Addendum to "WHY I LOVE MOVIES"...

A couple of days ago I posted an entry entitled "Just one reason WHY I LOVE MOVIES." I also posted a link to a clip from the classic Steve McQueen film The Thomas Crown Affair. In the scene, McQueen's character, the mastermind behind a bank robbery, plays a sexy game of chess with Faye Dunaway's character, an insurance investigator hot on McQueen's trail. The scene has virtually no dialogue; it's just two great actors, great cinematography, great editing, and a wonderful score. My reasons for posting the clip were twofold: 1) I love this movie (this scene in particular), and I'm a huge Steve McQueen fan; and 2) I wanted to show how you don't always need a whole lot of dialogue to get your point across. (McQueen was famous for cutting his dialogue to the bare essentials.) A few of you wanted to know what the scene looked liked on paper. Well, here it is (excuse the formatting)...

The play begins, chess with sex. She excels at both. Good as Crown is, the combination is formidable. Crown has the white men, she has the black. Crown soon has trouble concentrating. Presently, he is in trouble on the board. She is glowing, and he’s much too conscious of her. She doesn’t touch him, but she has him conscious of every mover her body makes. He watches her hands, her arms, her shoulders, and, of course, her chess men as well. It gets harder and harder to concentrate. Respect for the performance begins to grow, he struggles to concentrate. Then he realizes it is hopeless. Methodically he reviews the board, looking for an escape. The black queen dominates the board, blocking his every move... Moodily, Crown stares at the board.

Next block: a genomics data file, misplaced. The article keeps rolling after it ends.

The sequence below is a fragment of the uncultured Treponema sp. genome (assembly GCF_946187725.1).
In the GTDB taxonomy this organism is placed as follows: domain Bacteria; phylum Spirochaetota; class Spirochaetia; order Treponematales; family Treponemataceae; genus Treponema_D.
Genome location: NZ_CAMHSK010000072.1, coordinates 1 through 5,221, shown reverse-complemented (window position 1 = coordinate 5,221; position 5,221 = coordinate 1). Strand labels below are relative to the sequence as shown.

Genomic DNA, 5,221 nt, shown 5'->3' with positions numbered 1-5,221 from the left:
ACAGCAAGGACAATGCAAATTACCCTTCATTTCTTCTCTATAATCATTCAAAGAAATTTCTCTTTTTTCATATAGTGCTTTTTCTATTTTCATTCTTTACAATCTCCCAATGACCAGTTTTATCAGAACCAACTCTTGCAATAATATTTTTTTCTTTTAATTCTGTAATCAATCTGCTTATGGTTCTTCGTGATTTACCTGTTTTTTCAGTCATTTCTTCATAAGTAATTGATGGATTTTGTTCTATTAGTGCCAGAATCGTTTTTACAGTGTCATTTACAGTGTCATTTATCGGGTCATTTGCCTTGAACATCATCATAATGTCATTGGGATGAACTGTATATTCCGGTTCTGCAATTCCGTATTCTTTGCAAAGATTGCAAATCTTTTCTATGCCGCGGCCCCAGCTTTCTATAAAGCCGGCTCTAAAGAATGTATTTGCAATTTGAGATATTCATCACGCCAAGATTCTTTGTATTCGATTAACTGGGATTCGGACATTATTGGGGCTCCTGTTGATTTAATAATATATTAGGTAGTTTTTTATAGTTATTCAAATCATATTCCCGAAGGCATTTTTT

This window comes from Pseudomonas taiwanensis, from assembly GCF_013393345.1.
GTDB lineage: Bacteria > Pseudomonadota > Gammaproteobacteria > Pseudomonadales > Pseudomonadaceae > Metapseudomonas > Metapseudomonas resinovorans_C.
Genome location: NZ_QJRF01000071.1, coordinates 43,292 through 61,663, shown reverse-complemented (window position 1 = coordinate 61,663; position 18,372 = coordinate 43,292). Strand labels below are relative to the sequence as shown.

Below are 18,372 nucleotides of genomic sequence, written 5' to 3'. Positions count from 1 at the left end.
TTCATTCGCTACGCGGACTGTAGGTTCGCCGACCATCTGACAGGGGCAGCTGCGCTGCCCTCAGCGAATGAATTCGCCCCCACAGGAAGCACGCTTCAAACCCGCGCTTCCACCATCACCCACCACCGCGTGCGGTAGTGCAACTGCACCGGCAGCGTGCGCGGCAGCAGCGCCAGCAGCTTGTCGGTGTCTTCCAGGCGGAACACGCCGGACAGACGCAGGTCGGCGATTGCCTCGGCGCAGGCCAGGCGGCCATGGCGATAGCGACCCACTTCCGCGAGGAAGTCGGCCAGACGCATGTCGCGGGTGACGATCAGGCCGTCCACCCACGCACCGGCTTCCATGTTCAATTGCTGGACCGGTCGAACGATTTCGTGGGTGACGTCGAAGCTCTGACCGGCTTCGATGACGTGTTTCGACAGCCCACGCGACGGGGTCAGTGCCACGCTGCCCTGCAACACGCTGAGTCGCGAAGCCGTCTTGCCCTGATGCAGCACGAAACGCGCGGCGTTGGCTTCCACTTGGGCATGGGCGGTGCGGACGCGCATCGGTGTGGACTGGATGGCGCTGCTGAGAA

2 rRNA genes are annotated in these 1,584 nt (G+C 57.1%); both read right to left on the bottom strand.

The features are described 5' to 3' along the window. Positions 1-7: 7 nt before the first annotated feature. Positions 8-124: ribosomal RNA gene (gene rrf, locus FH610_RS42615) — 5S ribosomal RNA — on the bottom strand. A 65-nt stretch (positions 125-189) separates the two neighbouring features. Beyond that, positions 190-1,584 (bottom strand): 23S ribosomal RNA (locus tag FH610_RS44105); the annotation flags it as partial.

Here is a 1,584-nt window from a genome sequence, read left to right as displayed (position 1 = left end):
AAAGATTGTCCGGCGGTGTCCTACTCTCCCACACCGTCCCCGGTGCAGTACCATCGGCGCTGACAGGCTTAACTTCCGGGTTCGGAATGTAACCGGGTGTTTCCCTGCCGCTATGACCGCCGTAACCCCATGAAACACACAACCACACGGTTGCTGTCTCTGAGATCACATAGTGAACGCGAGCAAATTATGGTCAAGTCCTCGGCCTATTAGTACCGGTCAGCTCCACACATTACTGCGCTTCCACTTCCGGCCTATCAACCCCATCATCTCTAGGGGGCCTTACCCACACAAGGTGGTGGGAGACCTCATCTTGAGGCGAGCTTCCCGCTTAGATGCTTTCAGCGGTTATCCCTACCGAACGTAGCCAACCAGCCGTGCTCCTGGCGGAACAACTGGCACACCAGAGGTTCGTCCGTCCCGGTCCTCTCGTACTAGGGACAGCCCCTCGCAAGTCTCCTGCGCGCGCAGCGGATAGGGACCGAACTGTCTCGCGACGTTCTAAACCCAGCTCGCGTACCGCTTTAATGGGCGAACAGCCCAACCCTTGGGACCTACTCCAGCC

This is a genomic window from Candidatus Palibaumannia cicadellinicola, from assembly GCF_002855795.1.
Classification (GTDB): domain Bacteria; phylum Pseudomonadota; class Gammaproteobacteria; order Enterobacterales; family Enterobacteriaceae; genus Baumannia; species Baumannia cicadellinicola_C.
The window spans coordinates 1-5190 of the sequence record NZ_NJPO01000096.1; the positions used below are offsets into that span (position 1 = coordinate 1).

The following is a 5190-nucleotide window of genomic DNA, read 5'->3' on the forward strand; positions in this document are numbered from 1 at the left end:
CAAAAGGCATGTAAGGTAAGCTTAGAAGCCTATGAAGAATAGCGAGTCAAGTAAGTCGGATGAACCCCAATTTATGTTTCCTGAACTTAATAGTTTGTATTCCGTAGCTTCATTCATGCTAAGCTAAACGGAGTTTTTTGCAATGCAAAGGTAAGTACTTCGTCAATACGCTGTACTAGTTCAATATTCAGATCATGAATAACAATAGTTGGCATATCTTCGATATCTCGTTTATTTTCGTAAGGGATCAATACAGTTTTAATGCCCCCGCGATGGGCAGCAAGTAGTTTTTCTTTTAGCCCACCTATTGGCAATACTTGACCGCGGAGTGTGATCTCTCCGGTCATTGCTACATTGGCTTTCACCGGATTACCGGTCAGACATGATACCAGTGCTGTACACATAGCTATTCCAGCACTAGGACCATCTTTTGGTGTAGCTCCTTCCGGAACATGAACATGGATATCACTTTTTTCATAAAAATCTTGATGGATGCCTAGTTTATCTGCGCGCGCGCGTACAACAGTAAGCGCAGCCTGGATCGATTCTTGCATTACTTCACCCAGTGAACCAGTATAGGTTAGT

CROWN: Let’s play another game.

He seizes her, first gently, then holding her hard. He pulls her roughly toward him. Chess men scatter all over the floor...

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By posting the above screenplay excerpt, I’m showing how you don’t need to include every twist, turn, and infinitesimal move that takes place within the scene (aka overwriting). Just give us the basics; just get your point across in an entertaining, succinct manner, and let the reader—and the filmmakers—use their imagination and talent to fill in the rest.

The Thomas Crown Affair (1968) Written by Alan Trustman

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